On this Wizard, the Rectangular Pocket / Slots, can be used to form a deep rectangular pocket into your material or machine a slot duplicating as many passes needed to its total depth.

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26. Create a Circular Pocket Wizard
Input the total diameter, the step down, and total depth and the code will be generated.

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27. Do Thread Milling using a single point cutter Wizard

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28. Cut a gear out using the Cut Gear Wizard with the optional Fourth Axis

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29. Create a Peck Drilling Program in Circular or Rectangular Patterns
Using the Circular or Rectangular Drilling Wizards, you can program the machine to drill an un-limited series of holes along the X and Y planes. Program it to drill straight through to your total depth, use a high-speed pecking cycle, or deep hole pecking cycle. You can program the cut-in depth and return point for a controlled peck drill application to maximize chip clearance.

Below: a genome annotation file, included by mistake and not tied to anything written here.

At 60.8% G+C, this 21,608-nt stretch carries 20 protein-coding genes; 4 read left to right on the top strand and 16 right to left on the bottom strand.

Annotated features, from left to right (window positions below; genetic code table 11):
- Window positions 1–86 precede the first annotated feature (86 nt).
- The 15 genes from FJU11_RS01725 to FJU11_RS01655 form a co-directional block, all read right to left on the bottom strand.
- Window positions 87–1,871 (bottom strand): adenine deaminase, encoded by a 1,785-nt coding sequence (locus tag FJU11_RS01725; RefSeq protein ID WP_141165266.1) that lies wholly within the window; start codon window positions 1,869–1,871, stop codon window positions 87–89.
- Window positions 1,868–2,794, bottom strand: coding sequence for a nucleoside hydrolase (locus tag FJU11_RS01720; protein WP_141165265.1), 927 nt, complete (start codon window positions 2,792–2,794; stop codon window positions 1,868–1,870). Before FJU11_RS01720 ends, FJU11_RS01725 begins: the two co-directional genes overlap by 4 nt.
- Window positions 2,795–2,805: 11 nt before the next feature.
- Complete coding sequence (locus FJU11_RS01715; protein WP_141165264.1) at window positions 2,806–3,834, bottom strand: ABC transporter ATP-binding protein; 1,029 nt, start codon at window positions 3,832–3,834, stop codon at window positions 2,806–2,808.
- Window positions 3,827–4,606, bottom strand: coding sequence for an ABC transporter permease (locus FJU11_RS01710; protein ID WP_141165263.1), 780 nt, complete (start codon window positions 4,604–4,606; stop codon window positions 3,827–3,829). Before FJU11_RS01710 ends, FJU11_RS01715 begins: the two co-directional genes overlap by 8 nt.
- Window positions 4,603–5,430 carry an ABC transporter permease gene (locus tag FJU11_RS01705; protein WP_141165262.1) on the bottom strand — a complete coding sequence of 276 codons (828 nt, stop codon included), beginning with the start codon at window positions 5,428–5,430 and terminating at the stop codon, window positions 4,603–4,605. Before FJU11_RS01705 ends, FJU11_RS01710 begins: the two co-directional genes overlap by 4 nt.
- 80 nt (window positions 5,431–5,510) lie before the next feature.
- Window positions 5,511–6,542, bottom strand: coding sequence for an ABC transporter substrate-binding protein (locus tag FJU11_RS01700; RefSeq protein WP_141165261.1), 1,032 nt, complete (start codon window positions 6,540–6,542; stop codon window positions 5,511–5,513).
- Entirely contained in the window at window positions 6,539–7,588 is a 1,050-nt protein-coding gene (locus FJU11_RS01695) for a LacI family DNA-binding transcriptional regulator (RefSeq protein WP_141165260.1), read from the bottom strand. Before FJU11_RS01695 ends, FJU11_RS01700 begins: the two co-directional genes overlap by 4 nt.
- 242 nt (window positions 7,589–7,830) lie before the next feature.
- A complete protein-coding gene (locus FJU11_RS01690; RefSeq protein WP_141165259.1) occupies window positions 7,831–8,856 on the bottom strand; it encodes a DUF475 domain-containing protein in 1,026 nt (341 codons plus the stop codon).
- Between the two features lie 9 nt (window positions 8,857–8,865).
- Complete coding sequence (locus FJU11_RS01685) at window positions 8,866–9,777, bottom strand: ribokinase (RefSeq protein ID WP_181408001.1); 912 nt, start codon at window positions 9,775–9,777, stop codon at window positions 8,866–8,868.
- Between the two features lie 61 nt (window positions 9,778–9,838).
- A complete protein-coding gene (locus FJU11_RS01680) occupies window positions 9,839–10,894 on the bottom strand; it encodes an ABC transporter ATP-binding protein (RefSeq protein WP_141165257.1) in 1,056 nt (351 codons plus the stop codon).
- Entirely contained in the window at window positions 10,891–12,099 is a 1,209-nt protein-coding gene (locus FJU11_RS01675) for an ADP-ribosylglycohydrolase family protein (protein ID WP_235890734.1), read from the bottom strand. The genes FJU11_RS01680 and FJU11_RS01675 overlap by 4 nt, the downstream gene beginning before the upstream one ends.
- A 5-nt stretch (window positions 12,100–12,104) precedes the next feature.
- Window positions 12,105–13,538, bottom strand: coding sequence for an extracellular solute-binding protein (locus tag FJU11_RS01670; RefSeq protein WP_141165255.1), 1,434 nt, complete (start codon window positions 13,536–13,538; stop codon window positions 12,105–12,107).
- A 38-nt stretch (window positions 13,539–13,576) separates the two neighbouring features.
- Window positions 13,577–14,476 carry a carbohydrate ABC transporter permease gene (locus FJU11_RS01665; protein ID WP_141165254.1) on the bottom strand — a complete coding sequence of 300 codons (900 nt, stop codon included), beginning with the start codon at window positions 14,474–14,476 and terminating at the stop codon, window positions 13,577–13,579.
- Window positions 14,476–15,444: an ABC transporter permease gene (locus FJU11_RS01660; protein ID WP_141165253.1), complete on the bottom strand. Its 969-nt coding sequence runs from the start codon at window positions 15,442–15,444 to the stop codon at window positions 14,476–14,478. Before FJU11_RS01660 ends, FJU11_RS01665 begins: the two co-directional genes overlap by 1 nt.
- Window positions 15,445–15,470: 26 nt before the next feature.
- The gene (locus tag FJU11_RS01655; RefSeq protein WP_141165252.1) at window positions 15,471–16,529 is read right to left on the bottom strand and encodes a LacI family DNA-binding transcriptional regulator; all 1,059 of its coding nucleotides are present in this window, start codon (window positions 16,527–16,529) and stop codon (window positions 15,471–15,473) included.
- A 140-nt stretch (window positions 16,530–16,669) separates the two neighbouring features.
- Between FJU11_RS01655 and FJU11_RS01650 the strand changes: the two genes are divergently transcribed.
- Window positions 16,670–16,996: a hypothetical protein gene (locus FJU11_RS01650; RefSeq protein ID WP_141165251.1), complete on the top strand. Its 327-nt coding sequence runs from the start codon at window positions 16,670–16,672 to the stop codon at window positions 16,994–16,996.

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30. The MX interface can easily be interchanged from Mill Mode to Lathe Mode
Use this interface for your CNC Masters Lathe. It contains all the same user-friendly features and functions that comes in Mill Mode. Simply go to the Setup page and change the interface.

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31. Use Tool Change Compensation or the optional Auto Tool Changer Turret if your application requires more than one tool in a single program